Gary Thorne

Gary Thorne, Play-by-Play


Gary Thorne is one of the most recognizable voices in sports broadcasting having covered Major League Baseball, the National Hockey League, the Olympics, NCAA basketball and NCAA hockey throughout over 30 years in broadcasting.

Thorne spent seven years at ABC Sports, as a play-by-play commentator for the network’s coverage of the National Hockey League. Since 1992 he has provided commentary for ESPN’s “National Hockey Night” telecasts. In 1998, Thorne worked for CBS as a reporter during the Olympic Winter Games in Nagano, Japan.

Thorne’s first appearance on ESPN was in July 1988 for the inaugural Triple-A All-Star Game. He served as the original host and moderator in 1988 for “The Sports Reporters,” the network’s Sunday morning roundtable program.

From 1985-1988, Thorne covered the New York Mets as a radio broadcaster and returned to the Mets television booth in 1994.

In 1989,Thorne served as the voice of the Chicago White Sox on WFLD-TV and was a back up play-by-play announcer (behind Al Michaels) on ABC’s Thursday night MLB telecasts. From 1990 to 1993 he called two primary MLB games per week. Thorne also served as an on-the-field reporter for the World Series and covered the World Series Trophy presentation for ABC.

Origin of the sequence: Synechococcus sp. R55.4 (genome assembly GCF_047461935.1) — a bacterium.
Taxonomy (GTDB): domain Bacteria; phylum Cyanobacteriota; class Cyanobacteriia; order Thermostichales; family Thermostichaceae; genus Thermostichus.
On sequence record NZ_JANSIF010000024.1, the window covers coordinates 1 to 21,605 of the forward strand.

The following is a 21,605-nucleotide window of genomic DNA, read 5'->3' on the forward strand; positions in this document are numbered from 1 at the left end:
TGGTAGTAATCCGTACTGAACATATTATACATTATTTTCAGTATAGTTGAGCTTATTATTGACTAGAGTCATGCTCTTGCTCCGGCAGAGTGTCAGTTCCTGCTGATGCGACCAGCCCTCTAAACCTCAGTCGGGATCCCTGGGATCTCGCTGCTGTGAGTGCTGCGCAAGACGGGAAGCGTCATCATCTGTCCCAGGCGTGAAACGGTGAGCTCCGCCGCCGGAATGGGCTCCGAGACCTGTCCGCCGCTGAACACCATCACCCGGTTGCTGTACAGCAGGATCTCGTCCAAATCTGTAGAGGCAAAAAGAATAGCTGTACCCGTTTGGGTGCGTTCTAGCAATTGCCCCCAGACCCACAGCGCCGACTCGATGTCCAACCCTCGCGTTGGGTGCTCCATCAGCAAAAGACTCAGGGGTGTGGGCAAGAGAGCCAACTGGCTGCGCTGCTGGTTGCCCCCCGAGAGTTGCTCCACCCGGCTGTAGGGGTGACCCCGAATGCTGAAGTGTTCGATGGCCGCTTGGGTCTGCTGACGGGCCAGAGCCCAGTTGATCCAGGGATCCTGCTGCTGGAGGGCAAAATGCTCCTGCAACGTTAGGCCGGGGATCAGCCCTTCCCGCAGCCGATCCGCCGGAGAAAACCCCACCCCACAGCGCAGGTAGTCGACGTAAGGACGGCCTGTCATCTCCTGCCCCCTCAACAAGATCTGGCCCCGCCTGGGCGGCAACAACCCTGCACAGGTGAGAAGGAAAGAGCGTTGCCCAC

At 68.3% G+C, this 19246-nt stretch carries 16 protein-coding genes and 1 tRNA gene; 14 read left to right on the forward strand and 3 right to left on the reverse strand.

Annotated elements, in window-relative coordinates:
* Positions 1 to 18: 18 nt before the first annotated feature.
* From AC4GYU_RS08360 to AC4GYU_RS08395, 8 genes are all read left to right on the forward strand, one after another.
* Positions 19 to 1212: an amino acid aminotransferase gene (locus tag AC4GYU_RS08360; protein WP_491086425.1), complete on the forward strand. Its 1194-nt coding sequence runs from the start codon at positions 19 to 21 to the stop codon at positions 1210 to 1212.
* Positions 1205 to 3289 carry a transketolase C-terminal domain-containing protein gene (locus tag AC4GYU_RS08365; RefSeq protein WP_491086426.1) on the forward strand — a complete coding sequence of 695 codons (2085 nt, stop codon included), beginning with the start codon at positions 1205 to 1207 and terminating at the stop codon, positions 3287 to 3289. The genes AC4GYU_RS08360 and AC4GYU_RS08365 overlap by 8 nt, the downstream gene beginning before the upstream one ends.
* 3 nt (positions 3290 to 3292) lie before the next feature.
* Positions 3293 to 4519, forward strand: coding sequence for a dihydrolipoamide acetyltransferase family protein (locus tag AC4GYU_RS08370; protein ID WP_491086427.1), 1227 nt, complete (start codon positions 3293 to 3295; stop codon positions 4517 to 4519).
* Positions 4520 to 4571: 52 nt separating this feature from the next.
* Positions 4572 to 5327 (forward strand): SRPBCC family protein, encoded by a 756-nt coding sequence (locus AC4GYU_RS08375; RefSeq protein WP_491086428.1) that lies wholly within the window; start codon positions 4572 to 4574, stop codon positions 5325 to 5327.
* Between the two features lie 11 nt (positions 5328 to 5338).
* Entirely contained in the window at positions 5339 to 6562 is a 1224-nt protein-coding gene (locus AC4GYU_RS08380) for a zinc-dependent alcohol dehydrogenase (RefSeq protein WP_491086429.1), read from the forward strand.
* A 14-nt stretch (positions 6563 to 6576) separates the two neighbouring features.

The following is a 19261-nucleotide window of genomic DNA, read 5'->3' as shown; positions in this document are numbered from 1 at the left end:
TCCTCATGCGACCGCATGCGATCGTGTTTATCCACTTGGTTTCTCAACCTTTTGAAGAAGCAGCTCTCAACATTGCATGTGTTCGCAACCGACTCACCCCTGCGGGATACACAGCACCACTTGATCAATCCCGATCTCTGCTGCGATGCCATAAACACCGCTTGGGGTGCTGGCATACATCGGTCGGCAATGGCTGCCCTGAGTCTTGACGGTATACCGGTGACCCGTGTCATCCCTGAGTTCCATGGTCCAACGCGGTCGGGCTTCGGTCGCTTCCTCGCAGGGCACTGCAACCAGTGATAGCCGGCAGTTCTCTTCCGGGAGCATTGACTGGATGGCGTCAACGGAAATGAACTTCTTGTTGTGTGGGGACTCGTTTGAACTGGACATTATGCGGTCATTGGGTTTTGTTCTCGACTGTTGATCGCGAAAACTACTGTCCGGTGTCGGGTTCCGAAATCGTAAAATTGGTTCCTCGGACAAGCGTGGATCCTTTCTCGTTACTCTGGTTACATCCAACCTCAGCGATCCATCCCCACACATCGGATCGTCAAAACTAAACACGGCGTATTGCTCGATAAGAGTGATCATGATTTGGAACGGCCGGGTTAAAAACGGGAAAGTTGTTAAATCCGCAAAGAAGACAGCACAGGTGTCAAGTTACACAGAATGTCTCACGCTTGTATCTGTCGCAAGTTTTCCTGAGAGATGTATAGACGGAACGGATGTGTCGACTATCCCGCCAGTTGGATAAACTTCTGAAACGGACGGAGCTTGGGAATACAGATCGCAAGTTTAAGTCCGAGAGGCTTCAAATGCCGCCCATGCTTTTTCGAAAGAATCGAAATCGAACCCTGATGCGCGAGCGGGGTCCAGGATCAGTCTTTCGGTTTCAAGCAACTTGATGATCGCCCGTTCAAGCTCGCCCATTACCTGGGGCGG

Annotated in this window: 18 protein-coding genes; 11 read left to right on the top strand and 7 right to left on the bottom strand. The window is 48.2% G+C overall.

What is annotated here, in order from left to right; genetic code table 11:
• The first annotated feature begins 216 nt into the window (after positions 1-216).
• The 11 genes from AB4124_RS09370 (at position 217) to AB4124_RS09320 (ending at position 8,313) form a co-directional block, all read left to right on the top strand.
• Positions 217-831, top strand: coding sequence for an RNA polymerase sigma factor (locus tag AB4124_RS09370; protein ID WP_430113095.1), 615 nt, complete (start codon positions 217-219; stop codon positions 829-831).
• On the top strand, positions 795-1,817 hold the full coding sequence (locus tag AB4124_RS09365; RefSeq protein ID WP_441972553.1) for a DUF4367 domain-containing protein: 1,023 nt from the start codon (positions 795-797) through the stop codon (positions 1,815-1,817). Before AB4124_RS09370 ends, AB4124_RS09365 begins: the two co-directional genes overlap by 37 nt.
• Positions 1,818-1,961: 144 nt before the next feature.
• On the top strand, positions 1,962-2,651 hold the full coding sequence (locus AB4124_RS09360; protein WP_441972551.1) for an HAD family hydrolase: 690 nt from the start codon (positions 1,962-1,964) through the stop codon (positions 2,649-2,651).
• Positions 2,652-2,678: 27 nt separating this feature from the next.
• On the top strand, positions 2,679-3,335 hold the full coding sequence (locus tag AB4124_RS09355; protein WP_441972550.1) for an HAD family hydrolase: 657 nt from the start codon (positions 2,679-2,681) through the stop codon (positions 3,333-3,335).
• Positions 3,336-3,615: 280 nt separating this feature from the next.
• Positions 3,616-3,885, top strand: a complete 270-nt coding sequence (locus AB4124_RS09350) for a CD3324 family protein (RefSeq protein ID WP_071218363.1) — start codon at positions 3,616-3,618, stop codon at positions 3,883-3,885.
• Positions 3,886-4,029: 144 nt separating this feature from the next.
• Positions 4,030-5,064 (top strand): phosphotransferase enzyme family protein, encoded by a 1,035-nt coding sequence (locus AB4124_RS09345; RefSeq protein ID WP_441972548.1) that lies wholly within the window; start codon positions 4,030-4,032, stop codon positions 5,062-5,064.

Thorne has also done play-by-play on SportsChannel America’s National Hockey League telecasts (1988-92) and New Jersey Devils telecasts on SportsChannel New York (1987-92). Prior to that, he was the play-by-play commentator and director of broadcasting for the Maine Guides (1984), a Triple-A ball club which he co-owned from 1984-88. He also covered University of Maine hockey games for WBGW-AM and WABI-TV and radio from 1977-86.

Thorne is a 1970 graduate of the University of Maine with a bachelor of science degree in business. He graduated from the University of Maine School of Law in 1973 and received a doctorate in law in 1976 from the Georgetown University Law Center. He is a former assistant district attorney in Bangor, Maine, and was admitted to the Bar of the United States Supreme Court in March 1977.